Monitoring of sex offenders increased
Gov. Bob McDonnell, during his 2009 campaign, made several promises to protect Virginians against sex offenders.
His public safety plan included a vow to "require a form of intensive lifetime monitoring of these violent sexual predators who are not eligible for civil commitment but pose a continuing danger to society.”
Civil commitment is a program that allows the state to indefinitely institutionalize chronic sexual predators after they have completed their prison sentences. They are detained at the 300-bed Virginia Center for Behavioral Rehabilitation in Nottoway County, where offenders receive psychological counseling and are rarely released.
The civil commitment program is designed to detain habitual predators. Toward the end of their sentences, all Virginia sex offenders are evaluated for their risk of molesting again. Recommendations are forwarded to the attorney general, who then decides whether to pursue civil commitment cases in circuit courts.
McDonnell's campaign promise was aimed at sex offenders who do not qualify for civil commitment. But since making the vow, gubernatorial spokesman Jeff Caldwell said McDonnell has decided stronger tactics are needed than just monitoring these felons.
Caldwell pointed to three steps taken by McDonnell and the General Assembly:
*A new law scheduled to begin Jan.1 will give the state more grounds for placing sex felons, at the end of their prison sentences, into the civil commitment programs.
*As PolitiFact Virginia has previously noted, McDonnell has signed a bill that imposes a mandatory minimum life sentence for an adult convicted of rape, forcible sodomy or object sexual penetration of a child under 13.
*The General Assembly, at McDonnell's request earlier this year, approved approved was $1.5 million for the Department of Corrections to hire 16 new probation officers to monitor sexual offenders. Also approved was $4.2 million for 43 compliance workers in the State Police to monitor sex offenders not on parole.
In 2006, the state created a Sex Offender Registry that today lists the names and locations of about 19,500 people convicted of sex crimes in Virginia. They are required to report any change of address or employment to the registry. Those convicted of violent or penetration offenses are on the registry for life; others can petition to be removed after 10 years.
About 7,700 people on the registry are not in prison or on parole. The additional compliance workers will help will help the state police officers monitor these offenders and handle paperwork.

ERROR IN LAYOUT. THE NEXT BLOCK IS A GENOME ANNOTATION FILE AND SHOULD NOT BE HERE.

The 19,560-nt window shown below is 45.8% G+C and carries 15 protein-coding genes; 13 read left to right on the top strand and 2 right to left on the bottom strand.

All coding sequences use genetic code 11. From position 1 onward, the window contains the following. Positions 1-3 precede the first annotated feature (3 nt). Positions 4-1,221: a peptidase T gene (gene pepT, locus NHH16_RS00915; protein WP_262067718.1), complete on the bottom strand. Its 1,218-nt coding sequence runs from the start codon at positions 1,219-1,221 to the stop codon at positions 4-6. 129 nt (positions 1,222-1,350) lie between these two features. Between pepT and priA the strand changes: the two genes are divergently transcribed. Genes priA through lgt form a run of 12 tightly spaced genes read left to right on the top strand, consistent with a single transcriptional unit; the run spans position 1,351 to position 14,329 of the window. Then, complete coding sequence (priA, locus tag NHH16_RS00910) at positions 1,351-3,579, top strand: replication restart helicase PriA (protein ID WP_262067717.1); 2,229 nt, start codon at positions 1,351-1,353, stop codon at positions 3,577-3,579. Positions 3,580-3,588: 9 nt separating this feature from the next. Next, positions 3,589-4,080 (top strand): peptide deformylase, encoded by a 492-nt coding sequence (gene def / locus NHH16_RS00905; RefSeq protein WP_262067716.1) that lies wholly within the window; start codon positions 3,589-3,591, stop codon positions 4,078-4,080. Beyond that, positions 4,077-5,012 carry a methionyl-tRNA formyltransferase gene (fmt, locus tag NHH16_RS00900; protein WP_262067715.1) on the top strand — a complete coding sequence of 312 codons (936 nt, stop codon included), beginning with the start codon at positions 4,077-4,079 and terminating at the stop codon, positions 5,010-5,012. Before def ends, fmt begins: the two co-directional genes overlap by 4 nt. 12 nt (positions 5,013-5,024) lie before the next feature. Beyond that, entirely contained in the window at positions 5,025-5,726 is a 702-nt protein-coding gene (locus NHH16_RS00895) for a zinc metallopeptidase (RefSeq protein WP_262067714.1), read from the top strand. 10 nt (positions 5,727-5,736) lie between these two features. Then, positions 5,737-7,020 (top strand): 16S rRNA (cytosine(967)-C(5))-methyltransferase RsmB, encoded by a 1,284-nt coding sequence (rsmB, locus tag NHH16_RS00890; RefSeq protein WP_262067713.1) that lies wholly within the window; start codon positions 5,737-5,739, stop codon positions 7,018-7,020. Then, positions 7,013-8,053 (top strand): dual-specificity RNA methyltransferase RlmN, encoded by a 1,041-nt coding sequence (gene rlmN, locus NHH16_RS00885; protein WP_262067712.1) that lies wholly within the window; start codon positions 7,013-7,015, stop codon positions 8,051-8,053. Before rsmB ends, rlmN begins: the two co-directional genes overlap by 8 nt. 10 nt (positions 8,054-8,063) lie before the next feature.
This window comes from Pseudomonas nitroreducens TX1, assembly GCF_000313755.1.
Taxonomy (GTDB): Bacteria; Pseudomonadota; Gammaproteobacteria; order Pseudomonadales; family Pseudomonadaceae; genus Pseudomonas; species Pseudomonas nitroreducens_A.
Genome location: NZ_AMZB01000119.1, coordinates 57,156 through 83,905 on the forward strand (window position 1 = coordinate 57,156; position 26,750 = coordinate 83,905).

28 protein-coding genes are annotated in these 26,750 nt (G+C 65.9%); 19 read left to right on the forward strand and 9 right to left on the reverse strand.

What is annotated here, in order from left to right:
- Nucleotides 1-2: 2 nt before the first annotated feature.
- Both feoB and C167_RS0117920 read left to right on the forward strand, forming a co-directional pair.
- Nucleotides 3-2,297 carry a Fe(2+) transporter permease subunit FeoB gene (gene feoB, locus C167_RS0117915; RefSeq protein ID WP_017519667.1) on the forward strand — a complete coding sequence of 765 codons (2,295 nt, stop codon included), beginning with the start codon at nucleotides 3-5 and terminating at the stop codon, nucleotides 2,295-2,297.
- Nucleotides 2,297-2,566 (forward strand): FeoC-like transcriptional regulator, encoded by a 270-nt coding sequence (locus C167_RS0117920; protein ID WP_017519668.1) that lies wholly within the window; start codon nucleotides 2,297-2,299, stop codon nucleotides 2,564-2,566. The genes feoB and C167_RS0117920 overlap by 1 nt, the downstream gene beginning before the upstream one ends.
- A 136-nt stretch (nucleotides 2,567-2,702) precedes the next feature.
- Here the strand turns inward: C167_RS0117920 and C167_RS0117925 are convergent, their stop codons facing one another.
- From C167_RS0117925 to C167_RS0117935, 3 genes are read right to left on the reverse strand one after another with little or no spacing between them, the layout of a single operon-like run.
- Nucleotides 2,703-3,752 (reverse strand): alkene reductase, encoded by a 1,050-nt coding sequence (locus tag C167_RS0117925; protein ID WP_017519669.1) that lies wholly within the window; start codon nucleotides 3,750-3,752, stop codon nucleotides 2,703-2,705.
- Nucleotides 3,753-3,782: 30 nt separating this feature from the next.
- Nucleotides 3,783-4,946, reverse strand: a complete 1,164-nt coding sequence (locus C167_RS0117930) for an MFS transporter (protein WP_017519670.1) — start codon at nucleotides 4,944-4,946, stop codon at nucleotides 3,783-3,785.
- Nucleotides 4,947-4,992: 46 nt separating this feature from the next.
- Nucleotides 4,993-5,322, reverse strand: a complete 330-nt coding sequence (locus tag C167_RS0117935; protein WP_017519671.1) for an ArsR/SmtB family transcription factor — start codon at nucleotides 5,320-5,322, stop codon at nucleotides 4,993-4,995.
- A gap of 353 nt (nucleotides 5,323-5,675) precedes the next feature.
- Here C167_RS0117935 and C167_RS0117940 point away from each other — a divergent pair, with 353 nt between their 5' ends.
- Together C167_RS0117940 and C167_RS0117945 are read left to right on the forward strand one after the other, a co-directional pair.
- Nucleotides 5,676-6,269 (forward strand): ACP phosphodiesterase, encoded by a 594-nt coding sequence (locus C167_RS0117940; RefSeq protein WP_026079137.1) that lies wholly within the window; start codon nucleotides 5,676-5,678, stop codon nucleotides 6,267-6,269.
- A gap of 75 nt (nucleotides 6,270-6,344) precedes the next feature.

So McDonnell has altered his course on violent sex offenders since making his pledge set up a lifetime monitoring system for them once they left prison. The governor -- by expanding prison sentencing and entry procedures to the civil commitment program -- has taken steps to ensure a greater number of these felons never walk free.
For the sex offenders who do leave confinement, McDonnell has successfully sought funding to hire additional probation and compliance officers.
McDonnell has addressed the problem of sexual predators and we rate this a Promise Kept.
Bob McDonnell, "McDonnell Unveils Public Safety Plan,” August 2009.
Email from McDonnell spokesman Jeff Caldwell, Nov. 8, 2012.
Richmond Times-Dispatch, "Va.'s sex-offender center will fill up by 2012, officials say,” Sept.16, 2009.
Joint Legislative Audit and Review Commission, "Review of the Civil Commitment of Sexually Violent Predators,” January 2012.
Gov. Bob McDonnell, "Governor McDonnell Signs Legislation to Toughen Penalties for Violent Sex Offenders,” Sept. 7, 2012.
Richmond Times-Dispatch, "Capitol Briefs: Bills increase penalties for dealers, predators,” Feb. 15, 2012.
Legislative Information System, HB1271, accessed Nov. 12, 2012.
Senate Finance Committee, summary of 2012-14 requested Public Safety budget, accessed Nov. 12, 2012.
LIS, State Budget page for 2012, accessed Nov. 13, 2012.
Senate Finance Committee, Overview of Committee Budget Amendments to the 2013-14 budget, March 26, 2012.
PolitiFact Virginia, Bob-O-Meter: Increase penalty for sexual battery of children, Sept. 17, 2012.
Interviews Corinne Geller, public relations manager for the Virginia State Police, Nov. 15-16, 2012.